The reason for his imprisonment probably explains why he chose to use the term middle wall of separation in Ephesians 2:14 to represent man-made and discriminatory decrees that alienate and divide people.
Paul's imprisonment resulted from a false charge that he had taken a gentile with him past a forbidden checkpoint in the temple compound (Acts 21:29). In an article titled "The Wall Is Gone," Craig McMahon gives this revealing observation of why that dividing "wall of separation" was likely so prominent in Paul's thinking.
"The most promising [explanation] . . . identifies the 'dividing wall' with the temple wall that cordoned off the Outer Court of the Gentiles from the various inner courts of the Jews. Rhetorically speaking, this temple wall functions as a poignant metaphor of the social and spiritual exclusion of the Gentiles by the Jews. No Gentile was allowed to pass beyond this five-foot high stone wall into the Jewish section of the temple . . .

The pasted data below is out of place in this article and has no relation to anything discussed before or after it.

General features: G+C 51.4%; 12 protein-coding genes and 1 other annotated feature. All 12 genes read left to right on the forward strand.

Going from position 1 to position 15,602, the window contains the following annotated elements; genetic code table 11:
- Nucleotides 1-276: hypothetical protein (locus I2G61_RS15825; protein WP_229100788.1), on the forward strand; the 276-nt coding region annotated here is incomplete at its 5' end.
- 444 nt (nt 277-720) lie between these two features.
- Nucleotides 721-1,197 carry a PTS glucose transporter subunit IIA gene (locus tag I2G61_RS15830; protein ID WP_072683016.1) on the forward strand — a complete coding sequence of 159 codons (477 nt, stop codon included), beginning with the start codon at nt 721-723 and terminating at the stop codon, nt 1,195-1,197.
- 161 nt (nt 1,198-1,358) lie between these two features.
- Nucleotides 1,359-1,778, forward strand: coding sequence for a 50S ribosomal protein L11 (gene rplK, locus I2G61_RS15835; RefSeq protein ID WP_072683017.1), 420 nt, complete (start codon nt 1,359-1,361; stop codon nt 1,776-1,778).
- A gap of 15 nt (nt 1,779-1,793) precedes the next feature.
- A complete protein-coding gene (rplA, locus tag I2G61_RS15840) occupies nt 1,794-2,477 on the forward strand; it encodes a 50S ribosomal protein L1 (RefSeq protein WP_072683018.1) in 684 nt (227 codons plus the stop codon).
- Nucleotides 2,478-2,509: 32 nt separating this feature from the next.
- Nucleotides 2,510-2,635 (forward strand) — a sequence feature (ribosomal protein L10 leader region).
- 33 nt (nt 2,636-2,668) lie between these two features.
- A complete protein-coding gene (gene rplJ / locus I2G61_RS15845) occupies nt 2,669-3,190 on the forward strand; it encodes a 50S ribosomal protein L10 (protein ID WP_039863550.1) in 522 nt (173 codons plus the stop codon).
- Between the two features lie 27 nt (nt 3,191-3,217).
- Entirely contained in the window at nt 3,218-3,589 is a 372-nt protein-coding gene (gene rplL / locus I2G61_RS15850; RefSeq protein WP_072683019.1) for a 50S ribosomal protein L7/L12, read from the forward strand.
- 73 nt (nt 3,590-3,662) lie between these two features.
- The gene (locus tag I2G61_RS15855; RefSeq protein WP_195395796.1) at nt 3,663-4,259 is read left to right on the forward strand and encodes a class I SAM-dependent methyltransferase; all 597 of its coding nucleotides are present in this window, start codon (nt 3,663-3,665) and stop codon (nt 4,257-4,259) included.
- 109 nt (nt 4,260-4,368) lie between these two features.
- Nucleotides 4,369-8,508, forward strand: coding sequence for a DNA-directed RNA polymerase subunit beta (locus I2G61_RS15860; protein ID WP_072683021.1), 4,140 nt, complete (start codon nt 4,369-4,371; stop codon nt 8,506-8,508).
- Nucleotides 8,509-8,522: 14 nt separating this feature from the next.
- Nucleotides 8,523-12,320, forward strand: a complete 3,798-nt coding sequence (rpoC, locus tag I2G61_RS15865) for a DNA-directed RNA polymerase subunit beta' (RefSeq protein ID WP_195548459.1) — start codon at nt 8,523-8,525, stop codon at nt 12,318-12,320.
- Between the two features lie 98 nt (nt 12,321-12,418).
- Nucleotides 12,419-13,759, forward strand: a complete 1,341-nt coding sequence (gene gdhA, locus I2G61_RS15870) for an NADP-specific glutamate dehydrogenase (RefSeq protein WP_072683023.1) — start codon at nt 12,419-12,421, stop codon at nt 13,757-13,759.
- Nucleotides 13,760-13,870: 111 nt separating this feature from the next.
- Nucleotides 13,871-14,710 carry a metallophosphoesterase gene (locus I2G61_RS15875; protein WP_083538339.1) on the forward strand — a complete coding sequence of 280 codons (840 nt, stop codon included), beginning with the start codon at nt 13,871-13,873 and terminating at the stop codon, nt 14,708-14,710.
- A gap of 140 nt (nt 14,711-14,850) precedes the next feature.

"Historically speaking, this same temple wall played a pivotal role in the course of Paul's ministry. Acts 21:26-36 recounts the story of Paul having been seen in the exclusively Jewish area of the temple with some strangers, one of whom was assumed to be a Gentile, Trophimus of Ephesus.
"Jewish worshipers seized Paul, making the accusation that 'he has even brought Greeks into the temple and has defiled this holy place' (v. 28). This allegation charged that Paul was guilty of aiding Gentiles in breaching the dividing wall . . .
"If in fact Paul wrote Ephesians during this lengthy period of imprisonment . . . then the acknowledgement in Ephesians 3:1 ('I, Paul, the prisoner of Christ Jesus for the sake of you Gentiles') may be an historical reminiscence of his arrest for allegedly violating the restrictions of the temple wall . . .
"Paul's mention of the dividing wall . . . fits the probable historical context of Ephesians and is also well-suited to the rhetorical purposes of this passage—namely, depicting the former separation between Jew and Gentile and the new order created in Christ" (Review and Expositor, Spring 1996, p. 262).